Wednesday, September 12, 2012

Literary Analysis- Matt Sandelands (9/13/2012)

This literary analysis will examine “Mending Wall”, by Robert Frost, “Slam, Dunk, & Hook”, by Yusef Komunyakaa, “Common Ground”, by Judith Ortiz Cofer, and “The Service of Faith and Promotion of Justice in Jesuit Higher Education”, by Peter-Hans Kolvenbach. I found there to be a general overarching theme to these poems and stories. Each one of these stories and poems deals with coming together in a certain way, whether that is coming together with family, coming together on the basketball court, or coming together to help the poor in need. The theme of togetherness is a prevailing theme spread across each of these very different stories.
I think that these stories greatly relate to my community setting in Baltimore and at Loyola. The commitment to justice in Jesuit higher education relates most closely to home because Loyola is a Jesuit school. Peter-Hans Kolvenbach talked about how it is important to realize and understand that the community always needs you. It relates greatly to my experiences here in Baltimore because there is a great deal of people who are not well off. Reaching out to the community of Baltimore is important because they need our help and our resources to make better lives for themselves. I then want to relate this topic to “Mending Walls”, by Robert Frost. The narrator in the poem believes that there should be no wall between his property and his neighbor’s property. It should be open and relaxing, yet his neighbor feels as if they will be better neighbors by keeping the wall up. If there was a wall between Loyola and the community of Baltimore, then we would not be able to provide the necessary resources the community needs to grow and therefore we would not be better neighbors. Finding common ground, whether it be with family, as mentioned in Judith Ortiz Cofer’s poem, or with the community at large is extremely important.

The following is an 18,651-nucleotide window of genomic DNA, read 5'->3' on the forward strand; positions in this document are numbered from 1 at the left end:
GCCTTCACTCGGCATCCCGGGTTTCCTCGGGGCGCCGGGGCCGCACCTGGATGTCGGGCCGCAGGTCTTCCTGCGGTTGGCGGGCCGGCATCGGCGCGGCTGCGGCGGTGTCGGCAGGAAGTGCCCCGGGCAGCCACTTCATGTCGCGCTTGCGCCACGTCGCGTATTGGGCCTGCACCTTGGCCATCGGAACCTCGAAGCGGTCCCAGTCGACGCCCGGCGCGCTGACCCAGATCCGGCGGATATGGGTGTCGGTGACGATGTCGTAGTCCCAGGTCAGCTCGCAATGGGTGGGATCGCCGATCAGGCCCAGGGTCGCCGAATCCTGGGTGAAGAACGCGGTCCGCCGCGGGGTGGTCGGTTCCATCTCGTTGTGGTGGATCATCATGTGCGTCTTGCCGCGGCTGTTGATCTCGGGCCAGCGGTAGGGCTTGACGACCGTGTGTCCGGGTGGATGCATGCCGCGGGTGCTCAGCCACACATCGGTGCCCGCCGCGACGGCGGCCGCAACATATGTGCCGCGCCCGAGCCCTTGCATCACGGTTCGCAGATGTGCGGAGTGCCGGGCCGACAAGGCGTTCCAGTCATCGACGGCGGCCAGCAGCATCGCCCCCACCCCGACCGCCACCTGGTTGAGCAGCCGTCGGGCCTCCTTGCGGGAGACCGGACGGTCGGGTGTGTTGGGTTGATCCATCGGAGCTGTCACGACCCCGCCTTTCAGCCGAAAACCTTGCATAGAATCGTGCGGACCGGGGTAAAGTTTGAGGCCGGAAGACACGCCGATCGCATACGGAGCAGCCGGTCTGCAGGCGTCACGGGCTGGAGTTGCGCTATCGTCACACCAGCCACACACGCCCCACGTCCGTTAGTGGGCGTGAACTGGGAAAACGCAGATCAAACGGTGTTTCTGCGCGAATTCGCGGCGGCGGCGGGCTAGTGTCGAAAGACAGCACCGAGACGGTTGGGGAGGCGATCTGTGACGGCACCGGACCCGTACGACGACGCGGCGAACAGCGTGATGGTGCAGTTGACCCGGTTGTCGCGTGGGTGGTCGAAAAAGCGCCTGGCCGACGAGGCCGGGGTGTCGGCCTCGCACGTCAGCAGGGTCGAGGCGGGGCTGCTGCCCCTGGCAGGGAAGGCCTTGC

I value building community and finding that common ground. All of these stories and poems relate closely to home because the community of Baltimore needs Loyola’s help, just as much as Loyola needs the community of Baltimore’s help. Their needs to be common ground, a commitment to service, no walls and always having fun should be in the mix. 

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